On Being Watched
There are certain things that pass through your mind when you learn that you are being watched.
At first you want to hide.
You lock your doors and draw your curtains and turn on all your lights so it appears as though there were an entire army inside, even though really it is just you and your wife and a 2-month old puppy that just learned not to pee on the rug.
Then you think
maybe it would be better if they thought no one was home, so you turn off all the lights and navigate your own home by flashlight.
Then you become angry.
Possibly after stubbing your toe or tripping over the afore-mentioned puppy, who pees on the rug in surprise.
You decide to confront their tinted windows,
to knock on that darkened glass until they roll down their windows, to angrily tell them you don’t know who they are, but you do know they are there. Also, you will tell them that you are tired of it.
Or, if you chicken out, which is likely, you might wave at them next time you see them.
But then you remember they probably have guns, so you think of buying a gun, too, before remembering you have no idea how to use it. Instead you begin to carry a pocket knife, though you can find no rational explanation for how a pocket knife – one that isn’t even Swiss—would save you in a gunfight with the men inside the car that has been sitting—not even trying to hide—outside your home for 3 of the past 7 days.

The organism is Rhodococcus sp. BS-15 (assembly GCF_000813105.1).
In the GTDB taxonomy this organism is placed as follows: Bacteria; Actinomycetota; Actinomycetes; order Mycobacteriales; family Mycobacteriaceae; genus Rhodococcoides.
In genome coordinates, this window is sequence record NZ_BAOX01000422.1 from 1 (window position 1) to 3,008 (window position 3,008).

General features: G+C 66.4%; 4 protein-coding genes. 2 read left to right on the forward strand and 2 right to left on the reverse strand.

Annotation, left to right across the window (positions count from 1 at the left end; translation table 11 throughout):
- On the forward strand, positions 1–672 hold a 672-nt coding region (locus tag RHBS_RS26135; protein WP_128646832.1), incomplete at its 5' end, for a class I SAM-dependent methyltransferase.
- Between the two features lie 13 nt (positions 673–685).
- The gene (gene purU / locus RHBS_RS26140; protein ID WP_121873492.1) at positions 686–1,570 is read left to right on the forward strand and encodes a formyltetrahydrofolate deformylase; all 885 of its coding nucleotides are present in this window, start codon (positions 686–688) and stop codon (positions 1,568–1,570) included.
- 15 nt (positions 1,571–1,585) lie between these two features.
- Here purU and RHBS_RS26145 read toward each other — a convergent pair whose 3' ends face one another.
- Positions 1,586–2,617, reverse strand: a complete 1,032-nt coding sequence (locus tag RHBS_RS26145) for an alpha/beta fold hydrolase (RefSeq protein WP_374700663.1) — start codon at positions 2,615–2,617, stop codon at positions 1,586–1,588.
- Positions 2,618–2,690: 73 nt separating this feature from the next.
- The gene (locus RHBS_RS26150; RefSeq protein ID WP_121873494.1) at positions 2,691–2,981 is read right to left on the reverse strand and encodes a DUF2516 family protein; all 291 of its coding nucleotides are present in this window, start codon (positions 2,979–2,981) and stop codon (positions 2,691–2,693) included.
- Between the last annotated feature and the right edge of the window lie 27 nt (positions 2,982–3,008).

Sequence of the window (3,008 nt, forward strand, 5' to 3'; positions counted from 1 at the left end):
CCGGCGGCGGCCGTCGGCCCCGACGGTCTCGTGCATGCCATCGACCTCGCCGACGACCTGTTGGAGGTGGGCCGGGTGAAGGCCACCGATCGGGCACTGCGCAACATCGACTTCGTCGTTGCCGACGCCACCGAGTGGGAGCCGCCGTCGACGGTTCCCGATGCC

Still, you reason
a pocket knife Is less conspicuous than a hatchet or lead pipe, and the element of their surprise at being counter-attacked with a non-Swiss pocket knife may give you the slightest of most-needed advantages.
Then you feel desperate.
You have no idea what they want—your truck, your wife, your laptop, your hidden stash of peanut butter—which is expensive here—or your submissively peeing puppy.
You know the police won’t help.
They will wait until it, whatever “it” is, happens, and then they will respond, arriving only after a sufficient amount of time has passed to ensure that whatever “it” is, is over. And then, they will do nothing until they are paid. By you. Assuming you’re still alive.
So you resign yourself, you half-sleep each night,
you breathe deeply each time you do not see that stupid white town car with tinted windows;
even if only for a few hours.
—Peter Joel, Durango, Mexico